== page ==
Faced with heavy opposition, the Seoul Metropolitan Government announced that the remaining clauses of the charter had to pass unanimously. When the votes were tallied, 60 voted ‘yes’ and 17 voted ‘no.’ The Seoul Metropolitan Government then overruled the Citizens’ Committee and announced that the charter had failed. The situation was exacerbated when Mayor Park revealed in a meeting with a group of Protestant Church leaders on December 1 that he does not support homosexuality. Subsequently, LGBT advocacy groups staged a mass protest in City Hall. When the Seoul Metropolitan Government cancelled all events planned for the World Human Rights Day on December 10, the Citizens’ Committee independently announced the adoption of the human rights charter. Mayor Park apologized, stating that “it [the charter] is not worth pursuing if it causes social division.” Shortly thereafter, the Seoul Metropolitan Government officially announced that the Seoul City Charter of Human Rights was repealed.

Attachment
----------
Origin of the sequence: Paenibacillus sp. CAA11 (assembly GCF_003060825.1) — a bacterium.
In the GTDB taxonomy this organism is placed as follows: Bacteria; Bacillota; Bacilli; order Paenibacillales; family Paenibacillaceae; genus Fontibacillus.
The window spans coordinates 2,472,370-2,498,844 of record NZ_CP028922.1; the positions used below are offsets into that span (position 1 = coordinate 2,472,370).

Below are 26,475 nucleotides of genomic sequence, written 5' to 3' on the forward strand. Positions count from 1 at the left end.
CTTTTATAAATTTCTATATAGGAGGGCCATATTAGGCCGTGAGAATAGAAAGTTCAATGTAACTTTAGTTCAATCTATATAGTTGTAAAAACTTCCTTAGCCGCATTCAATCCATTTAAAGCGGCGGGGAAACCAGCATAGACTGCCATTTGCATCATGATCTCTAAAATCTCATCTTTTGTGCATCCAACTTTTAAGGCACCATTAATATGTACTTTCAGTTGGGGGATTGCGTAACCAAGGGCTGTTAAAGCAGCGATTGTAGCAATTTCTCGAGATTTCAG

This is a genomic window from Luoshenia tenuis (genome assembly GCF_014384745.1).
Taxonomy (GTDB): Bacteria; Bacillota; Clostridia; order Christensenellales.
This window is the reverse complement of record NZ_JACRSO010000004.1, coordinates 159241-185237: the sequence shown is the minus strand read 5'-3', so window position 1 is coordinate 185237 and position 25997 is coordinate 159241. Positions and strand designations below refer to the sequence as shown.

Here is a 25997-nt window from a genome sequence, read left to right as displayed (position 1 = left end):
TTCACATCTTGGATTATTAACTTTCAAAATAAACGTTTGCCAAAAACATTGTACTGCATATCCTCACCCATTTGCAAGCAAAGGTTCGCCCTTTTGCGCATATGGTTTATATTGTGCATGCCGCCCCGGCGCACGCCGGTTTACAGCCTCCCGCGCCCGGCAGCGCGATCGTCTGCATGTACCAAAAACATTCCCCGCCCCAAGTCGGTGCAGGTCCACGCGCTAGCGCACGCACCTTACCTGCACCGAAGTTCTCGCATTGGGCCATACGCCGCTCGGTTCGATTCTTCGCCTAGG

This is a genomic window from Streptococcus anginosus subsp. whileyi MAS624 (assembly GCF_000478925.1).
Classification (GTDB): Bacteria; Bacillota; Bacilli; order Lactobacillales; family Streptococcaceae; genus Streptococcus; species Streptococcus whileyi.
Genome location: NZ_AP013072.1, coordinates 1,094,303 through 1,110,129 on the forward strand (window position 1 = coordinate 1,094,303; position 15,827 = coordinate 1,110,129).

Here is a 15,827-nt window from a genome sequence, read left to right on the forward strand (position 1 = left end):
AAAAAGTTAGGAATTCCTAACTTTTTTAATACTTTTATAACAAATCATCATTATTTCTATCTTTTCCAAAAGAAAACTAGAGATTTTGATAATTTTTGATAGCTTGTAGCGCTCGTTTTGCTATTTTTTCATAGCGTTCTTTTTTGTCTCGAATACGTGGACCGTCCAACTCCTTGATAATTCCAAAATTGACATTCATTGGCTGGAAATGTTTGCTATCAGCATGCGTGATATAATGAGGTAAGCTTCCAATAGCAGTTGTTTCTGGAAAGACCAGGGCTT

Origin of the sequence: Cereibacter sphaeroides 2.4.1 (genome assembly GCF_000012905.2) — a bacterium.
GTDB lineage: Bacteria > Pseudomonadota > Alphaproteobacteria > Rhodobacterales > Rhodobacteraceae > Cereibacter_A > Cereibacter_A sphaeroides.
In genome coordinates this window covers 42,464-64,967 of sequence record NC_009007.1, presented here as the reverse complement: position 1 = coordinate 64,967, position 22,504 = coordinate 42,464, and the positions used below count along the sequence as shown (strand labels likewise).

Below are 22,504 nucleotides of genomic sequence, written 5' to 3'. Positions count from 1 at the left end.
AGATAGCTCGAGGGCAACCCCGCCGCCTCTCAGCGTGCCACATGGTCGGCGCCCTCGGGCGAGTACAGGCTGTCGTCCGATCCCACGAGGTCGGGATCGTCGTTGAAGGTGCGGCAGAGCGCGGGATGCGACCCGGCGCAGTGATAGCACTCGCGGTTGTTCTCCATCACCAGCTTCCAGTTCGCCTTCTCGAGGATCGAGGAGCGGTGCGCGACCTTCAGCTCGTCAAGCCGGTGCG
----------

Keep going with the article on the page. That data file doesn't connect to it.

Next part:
This incident showed the potential for LGBT to become an important political agenda in South Korea. At the same time, it showed just how sensitive the LGBT issue is for any politician to tackle.

South Korean Public Opinion on LGBT Issues

Attitude Toward Homosexuality and Same-Sex Marriages

Given the growing recognition of LGBT in South Korea, it is important to gauge how South Koreans understand and interpret these issues. According to the Asan Institute for Policy Studies’ Annual Surveys conducted from 2010 to 2014, South Koreans have become more tolerant of homosexuality and supportive of same-sex marriages.6 As shown in Figure 1, the number of respondents who showed no reservations about homosexuality increased from 15.8% in 2010 to 23.7% in 2014. Concurrently, those who supported the legalization of same-sex marriages rose from 16.9% in 2010 to 28.5% in 2014.